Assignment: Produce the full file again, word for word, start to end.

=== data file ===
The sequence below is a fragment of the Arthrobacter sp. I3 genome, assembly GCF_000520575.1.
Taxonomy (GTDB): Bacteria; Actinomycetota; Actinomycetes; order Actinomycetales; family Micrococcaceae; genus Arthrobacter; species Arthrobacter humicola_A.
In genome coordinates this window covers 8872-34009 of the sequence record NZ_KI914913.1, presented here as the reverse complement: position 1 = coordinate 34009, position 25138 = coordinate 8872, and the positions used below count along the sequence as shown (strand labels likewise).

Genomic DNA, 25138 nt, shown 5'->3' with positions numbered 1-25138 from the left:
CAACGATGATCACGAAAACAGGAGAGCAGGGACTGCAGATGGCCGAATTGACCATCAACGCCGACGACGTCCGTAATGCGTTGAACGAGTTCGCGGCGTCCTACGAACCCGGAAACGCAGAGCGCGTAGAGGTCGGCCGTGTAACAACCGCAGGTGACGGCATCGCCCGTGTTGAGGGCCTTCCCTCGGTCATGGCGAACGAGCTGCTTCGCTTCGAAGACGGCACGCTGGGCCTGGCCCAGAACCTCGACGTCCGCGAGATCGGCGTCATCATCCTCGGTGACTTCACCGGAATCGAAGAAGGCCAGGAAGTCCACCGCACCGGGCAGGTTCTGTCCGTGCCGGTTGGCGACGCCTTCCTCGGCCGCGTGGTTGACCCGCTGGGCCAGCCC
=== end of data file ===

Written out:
The sequence below is a fragment of the Arthrobacter sp. I3 genome, assembly GCF_000520575.1.
Taxonomy (GTDB): Bacteria; Actinomycetota; Actinomycetes; order Actinomycetales; family Micrococcaceae; genus Arthrobacter; species Arthrobacter humicola_A.
In genome coordinates this window covers 8872-34009 of the sequence record NZ_KI914913.1, presented here as the reverse complement: position 1 = coordinate 34009, position 25138 = coordinate 8872, and the positions used below count along the sequence as shown (strand labels likewise).

Genomic DNA, 25138 nt, shown 5'->3' with positions numbered 1-25138 from the left:
CAACGATGATCACGAAAACAGGAGAGCAGGGACTGCAGATGGCCGAATTGACCATCAACGCCGACGACGTCCGTAATGCGTTGAACGAGTTCGCGGCGTCCTACGAACCCGGAAACGCAGAGCGCGTAGAGGTCGGCCGTGTAACAACCGCAGGTGACGGCATCGCCCGTGTTGAGGGCCTTCCCTCGGTCATGGCGAACGAGCTGCTTCGCTTCGAAGACGGCACGCTGGGCCTGGCCCAGAACCTCGACGTCCGCGAGATCGGCGTCATCATCCTCGGTGACTTCACCGGAATCGAAGAAGGCCAGGAAGTCCACCGCACCGGGCAGGTTCTGTCCGTGCCGGTTGGCGACGCCTTCCTCGGCCGCGTGGTTGACCCGCTGGGCCAGCCC